We met with Barbara King, IBCLC and Jill Wilson MPH, RD, IBCLC to find out more about their session at the 2023 NWA Annual Education and Training Conference and Exhibits entitled “Creating a Diverse Next Generation in Lactation: Opportunities for WIC Peer Counselors.” Barbara currently serves as the WIC Peer Breastfeeding Support Program Coordinator and Jill as WIC Program Manager for Hennepin County, Minnesota WIC.
Q: Tell us about yourself, your background, and your experiences with WIC?
Barbara: I joined the WIC Breastfeeding Peer Support program in 2010 and worked part-time until 2015. I then increased my hours and have been working in the same capacity, overseeing the Breastfeeding Peer Support program. I come to the world of lactation through a community lens. I was a La Leche League Leader for about 28 years; In 2009, I studied for and sat the IBCLC exam. After that, I applied for this position.
Jill: I have been the Program Manager for two years and have worked with WIC for over 20 years. Before being Program Manager, I was the Breastfeeding Coordinator for Hennepin County, Minnesota WIC. I began the Peer Program in Hennepin County in 2005. I have a lot of passion for breastfeeding in our program.
Q: What are some everyday challenges that you face in your position?
Barbara: Having the time to pay attention to everyday details that need to be done, do extra things that seem to really help our community and employees in WIC, run the peer program, and promote lactation in the community all at the same time.
Jill: Time is the biggest challenge. Staffing has also been a challenge during this time of the COVID-19 public health emergency while we've been trying to figure out how to readjust in this new hybrid world. The uncertainty of waivers and similar issues goe along with that. A lot of change is exciting but challenging at the same time.
Q: Can you give us a little run down on the session?
Barbara: The session is about the NWA AHEAD grant that Hennepin County Public Health WIC received in 2021. Hennepin County Public Health WIC was one of the seven programs nationwide to receive a $55,000 grant. The pilot project provided educational and career advancement opportunities to a diverse cohort of seven of our breastfeeding peer counselors. These frontline workers are rich in lived experience. They’re bicultural and often bilingual, but they don't have access to current county educational opportunities because they work part-time.
The outcome is additional career options for the peer counselors, increased self-confidence, personal agency, and a likelihood of a more diverse staff within WIC and in other health care settings as well.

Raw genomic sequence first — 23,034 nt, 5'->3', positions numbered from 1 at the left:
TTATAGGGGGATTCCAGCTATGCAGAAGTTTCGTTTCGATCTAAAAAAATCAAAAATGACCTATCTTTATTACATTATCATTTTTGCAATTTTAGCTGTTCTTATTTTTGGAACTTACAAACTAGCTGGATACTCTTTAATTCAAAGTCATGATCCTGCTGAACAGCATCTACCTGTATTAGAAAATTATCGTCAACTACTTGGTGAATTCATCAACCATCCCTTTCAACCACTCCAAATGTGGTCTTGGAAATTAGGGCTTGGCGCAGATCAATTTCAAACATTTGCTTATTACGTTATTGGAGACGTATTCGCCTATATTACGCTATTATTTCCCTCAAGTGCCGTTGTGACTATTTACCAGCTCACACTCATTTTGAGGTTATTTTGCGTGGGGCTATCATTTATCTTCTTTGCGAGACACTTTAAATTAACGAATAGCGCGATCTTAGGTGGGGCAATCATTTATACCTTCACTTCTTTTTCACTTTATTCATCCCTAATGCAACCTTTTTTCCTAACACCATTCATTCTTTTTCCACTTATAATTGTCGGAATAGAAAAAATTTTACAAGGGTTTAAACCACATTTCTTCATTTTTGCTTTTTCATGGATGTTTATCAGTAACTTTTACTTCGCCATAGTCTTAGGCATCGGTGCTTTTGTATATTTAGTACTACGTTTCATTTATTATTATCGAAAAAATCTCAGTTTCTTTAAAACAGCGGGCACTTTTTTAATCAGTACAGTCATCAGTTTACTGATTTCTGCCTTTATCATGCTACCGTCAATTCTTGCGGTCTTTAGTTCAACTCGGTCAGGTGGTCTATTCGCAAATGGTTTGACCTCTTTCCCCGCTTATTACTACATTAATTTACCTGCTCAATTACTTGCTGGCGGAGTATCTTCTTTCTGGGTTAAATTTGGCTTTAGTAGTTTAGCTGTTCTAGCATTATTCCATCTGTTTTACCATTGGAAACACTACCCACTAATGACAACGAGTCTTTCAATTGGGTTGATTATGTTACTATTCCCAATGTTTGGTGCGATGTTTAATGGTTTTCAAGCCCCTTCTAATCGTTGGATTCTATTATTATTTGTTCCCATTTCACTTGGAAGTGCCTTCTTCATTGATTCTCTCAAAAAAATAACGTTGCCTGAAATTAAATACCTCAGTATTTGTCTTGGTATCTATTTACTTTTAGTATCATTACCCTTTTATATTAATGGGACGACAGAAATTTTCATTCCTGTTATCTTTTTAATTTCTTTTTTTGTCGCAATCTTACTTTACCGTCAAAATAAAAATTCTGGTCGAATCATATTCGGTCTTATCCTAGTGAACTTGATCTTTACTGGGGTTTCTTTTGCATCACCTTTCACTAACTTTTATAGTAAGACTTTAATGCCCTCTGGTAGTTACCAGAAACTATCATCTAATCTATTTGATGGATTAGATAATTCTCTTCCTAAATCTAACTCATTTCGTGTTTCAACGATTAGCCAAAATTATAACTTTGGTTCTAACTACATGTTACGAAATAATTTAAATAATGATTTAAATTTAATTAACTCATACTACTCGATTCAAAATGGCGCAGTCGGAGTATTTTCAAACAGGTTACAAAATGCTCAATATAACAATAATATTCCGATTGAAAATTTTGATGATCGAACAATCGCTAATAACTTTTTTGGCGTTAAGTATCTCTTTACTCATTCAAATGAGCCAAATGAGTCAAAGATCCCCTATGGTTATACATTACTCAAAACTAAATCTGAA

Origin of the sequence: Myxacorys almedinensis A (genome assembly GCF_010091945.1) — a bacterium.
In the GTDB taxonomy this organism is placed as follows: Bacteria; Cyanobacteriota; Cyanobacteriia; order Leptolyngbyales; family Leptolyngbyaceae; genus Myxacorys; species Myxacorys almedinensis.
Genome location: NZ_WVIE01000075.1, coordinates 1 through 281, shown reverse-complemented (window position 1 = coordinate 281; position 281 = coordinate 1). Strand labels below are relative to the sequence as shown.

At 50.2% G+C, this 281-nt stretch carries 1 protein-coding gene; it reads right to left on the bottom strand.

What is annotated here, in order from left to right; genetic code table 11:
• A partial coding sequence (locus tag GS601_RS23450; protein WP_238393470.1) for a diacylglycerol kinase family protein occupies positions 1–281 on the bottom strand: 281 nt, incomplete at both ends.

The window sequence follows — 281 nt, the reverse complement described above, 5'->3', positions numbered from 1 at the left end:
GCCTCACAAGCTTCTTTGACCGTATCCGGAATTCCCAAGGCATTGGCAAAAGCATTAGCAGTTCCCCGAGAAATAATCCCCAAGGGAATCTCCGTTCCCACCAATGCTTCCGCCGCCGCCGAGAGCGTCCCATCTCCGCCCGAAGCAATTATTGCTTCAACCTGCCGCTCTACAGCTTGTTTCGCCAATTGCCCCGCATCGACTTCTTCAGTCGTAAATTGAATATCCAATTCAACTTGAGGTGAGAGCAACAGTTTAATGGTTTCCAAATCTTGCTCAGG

Q: What are you most excited to speak on for the session?
Barbara: The grant because it allowed us to dive deep into something that is very much needed in the WIC community and is also needed across lactation care overall; that's increasing a diverse staff of lactation providers. We see in Minnesota that we have huge health disparities, and this is one way to address those. It moved this small cohort on very well and they proved to be very successful at what they did. It's exciting now to see NWA continue this in their future work as well.
Q: What do you see as WIC’s most pressing issue as it relates to your expertise in WIC?
Barbara: Limited resources within WIC. It's difficult to balance the helping the families that want to breastfeed and provide human milk for their babies and those that need formula.
Jill: Coming from a manager's perspective, I can't ignore the client service delivery model and the way it works with waivers. In terms of staffing, the most pressing issues is balancing resources and increasing diversity in nutrition professionals coming into our field.
A lot of funding is going into formula management, not by choice, but by our current environment with formula shortages that we've had to deal with and substitutions. So much effort has gone into training staff so they know what to tell clients and how to work with clients to get formula.
Q: What is one accomplishment that you're particularly proud of?
Barbara: WIC has provided a wonderful opportunity in this grant to have the support of management within WIC and our county entity. In the big scheme of things, this was a small grant, but it is something that County Management put forward when it didn’t have to.
I also want to highlight the seven breastfeeding peer counselors! I would say that all of them accomplished more than they ever thought they would within this short time span. Not only did they improve themselves and their education, but they came together as a group to talk about the barriers that BIPOC individuals face in employment, especially in the lactation community, and advancing their careers.
Our peers really picked it up and took it upon themselves to take advantage of this wonderful opportunity and take this class as a way to advance themselves. I'm proud of the planning that went around this to hire someone from the outside to help us, the promotion, and the follow-up afterward. It was impressive. I'm very proud of the staff!
Q: Is there anything else that you’d like our audience to know before going into your session?
these are just some ideas and can maybe provide a new way of thinking about things. Also, I want to emphasize how important it is to have the voice and the ownership of those that are benefiting because it is not for us to create that future in lactation. It is their future.
Listen to Jill and Barbara’s session at the 2023 NWA Annual Education and Training Conference and Exhibits May 1-4, 2023 virtual OR in person in San Diego, CA. Register today!